Silversong was a bit softer with her goodbyes than she had been with her greetings, and left me a way to contact her directly should something happen again. I suppose much of her problem had been a loss of the Light, and since it wasn’t exactly so, she was feeling a bit better for it.
The Kirin Tor helped me bind both sets of records into a ledger, so as not to lose them in the winds at high elevations. I didn’t quite tell them I was going to be travelling by netherdrake, but they’re aware of the griffons of the Horde and our airships, so there wasn’t much persuasion needed.
Lastly, I stopped back by the Felhammer to take some time to sketch the face of the man I had seen with the Sight. I was allotted a small corner of a more slow part of the ship, and it took quite a bit more time to draw a person’s face than it did a schematic, but I took as much time as necessary to draw as exacting of a replica as I could. I also showed the drawing to the archivists, just to be sure that it was not any of the rogue Illidari - or even a member of the time.
Of course, it was not.
I summoned Niyali from the floating island the gate to the Felhammer was on, and headed out to the Meridian from there. I had little doubt that Roscoe was going to accept this easily, but what was done was done. It was better to for him to find out now, then to have Redwater assume his old face in the middle of battle.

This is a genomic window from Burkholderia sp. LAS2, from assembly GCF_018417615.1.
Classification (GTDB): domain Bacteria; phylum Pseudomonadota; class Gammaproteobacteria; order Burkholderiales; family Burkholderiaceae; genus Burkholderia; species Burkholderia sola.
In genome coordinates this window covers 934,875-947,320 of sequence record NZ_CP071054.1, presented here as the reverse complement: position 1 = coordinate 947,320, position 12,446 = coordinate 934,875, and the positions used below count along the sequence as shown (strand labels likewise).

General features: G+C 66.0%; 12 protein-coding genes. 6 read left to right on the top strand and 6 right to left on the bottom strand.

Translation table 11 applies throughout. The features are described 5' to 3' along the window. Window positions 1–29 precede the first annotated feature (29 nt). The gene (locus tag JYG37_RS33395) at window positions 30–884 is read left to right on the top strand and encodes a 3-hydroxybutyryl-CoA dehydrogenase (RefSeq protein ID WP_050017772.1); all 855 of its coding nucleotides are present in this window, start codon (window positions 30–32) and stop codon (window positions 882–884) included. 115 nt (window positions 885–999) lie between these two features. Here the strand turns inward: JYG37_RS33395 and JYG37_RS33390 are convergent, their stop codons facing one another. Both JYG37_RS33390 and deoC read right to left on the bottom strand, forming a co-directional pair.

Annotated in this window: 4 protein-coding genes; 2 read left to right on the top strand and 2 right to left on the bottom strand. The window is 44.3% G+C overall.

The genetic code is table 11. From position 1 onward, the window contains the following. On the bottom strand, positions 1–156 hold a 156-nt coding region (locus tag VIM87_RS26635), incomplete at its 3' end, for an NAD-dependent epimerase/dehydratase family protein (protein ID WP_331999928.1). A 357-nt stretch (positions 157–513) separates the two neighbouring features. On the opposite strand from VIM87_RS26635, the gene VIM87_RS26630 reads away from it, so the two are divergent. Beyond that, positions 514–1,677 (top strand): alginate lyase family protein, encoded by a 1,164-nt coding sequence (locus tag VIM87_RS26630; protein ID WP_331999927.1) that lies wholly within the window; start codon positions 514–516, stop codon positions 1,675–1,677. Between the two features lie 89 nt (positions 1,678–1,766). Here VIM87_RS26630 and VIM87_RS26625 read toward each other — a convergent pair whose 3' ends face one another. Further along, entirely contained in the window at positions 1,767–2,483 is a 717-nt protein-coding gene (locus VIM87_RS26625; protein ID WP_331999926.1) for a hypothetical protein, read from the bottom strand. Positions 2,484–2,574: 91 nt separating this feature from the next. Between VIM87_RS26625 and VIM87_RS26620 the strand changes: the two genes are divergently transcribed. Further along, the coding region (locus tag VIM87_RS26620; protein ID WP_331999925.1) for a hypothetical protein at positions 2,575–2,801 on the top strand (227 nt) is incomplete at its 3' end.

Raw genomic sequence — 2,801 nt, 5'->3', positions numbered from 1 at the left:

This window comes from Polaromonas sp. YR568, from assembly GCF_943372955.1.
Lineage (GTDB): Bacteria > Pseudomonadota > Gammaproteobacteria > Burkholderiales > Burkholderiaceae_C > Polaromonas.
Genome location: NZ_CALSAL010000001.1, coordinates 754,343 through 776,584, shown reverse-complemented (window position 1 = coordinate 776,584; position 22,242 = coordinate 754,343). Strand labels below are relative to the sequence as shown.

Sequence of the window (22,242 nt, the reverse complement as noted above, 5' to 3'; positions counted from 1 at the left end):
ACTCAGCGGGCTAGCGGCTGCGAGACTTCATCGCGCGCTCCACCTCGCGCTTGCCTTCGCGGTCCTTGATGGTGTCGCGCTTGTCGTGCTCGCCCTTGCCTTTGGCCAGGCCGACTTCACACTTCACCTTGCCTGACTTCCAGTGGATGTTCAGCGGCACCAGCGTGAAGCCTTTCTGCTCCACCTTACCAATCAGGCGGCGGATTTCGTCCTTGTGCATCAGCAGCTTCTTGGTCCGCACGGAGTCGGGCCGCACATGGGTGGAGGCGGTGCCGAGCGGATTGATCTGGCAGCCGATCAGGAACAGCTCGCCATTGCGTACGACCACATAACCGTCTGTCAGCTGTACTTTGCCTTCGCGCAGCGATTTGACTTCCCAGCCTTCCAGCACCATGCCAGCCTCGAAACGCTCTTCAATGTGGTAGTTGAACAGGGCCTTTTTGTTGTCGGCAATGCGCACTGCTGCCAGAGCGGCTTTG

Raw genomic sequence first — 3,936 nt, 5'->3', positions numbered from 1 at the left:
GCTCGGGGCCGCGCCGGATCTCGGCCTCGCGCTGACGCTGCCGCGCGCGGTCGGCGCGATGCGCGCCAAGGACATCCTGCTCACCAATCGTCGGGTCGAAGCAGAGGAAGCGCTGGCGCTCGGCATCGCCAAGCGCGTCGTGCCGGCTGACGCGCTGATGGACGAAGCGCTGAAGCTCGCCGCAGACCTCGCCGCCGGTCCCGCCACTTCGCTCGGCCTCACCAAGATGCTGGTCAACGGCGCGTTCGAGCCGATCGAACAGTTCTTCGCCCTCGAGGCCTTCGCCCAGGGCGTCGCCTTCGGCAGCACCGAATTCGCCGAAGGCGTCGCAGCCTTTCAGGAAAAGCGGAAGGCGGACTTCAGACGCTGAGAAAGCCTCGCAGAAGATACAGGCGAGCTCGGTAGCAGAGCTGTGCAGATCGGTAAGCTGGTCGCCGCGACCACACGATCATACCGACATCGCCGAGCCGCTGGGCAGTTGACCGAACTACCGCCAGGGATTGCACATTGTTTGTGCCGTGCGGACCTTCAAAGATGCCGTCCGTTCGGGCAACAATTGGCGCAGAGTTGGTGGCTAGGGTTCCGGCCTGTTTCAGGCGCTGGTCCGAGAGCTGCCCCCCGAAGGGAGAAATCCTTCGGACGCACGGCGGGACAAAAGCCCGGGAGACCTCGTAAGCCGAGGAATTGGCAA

As for faces…there was another face I’d need to look for once things were managed back on the Meridian…
Thalo stared at the words he had read, taking time to re-read them again; the revelation of why his sister changed her name hit him like a blow to the stomach, causing him to nearly forget how to breathe. That it had all been for his sake, to keep her deeds from reflecting upon him...it was more than he ever expected, and he felt something akin to humiliation over his lack of recognition of what Zalika had been doing.
He was surprised by the lengths his sister would go to in order to get something done. Her dealings with Silversong shocked him as well, as Yolana had complained many a time to him about his sister's "fall". There was a faint sense of hope that perhaps his sister could return, leave the Horde behind, and rejoin the Alliance...but it was only faint. The stigma of being both a Sin'dorei and a Demon Hunter was quite overwhelming, socially, and it was like that she would be unaccepted, no matter who spoke for her.
With a sigh, Thalo sets the leatherbound tome back where he found it, shaking his head as he began to leave the room. The activities surrounding this Redwater explained why Zalika had been arriving and leaving as she had been for weeks, and the situation made him wonder if she wasn't preparing Granth to fight along side her sooner than the former captain expected.
He wasn't prepared to let the teen leave, fearing that the boy's short time with the glaives would prove to be not enough. He further feared that should his sister elect to allow the boy to become a Hunter, that the ritual to bind him to a demon would slay him, as it was wont to do. Thalo wanted to believe that Granth's will was strong enough to withstand the binding and the demon's intense whispers in those moments, but he had come to love the Orcish teen as though the lad was his blood nephew, and his concern blinded him - as it often did.
Dark days were upon them, and the former captain wished for the silver lining...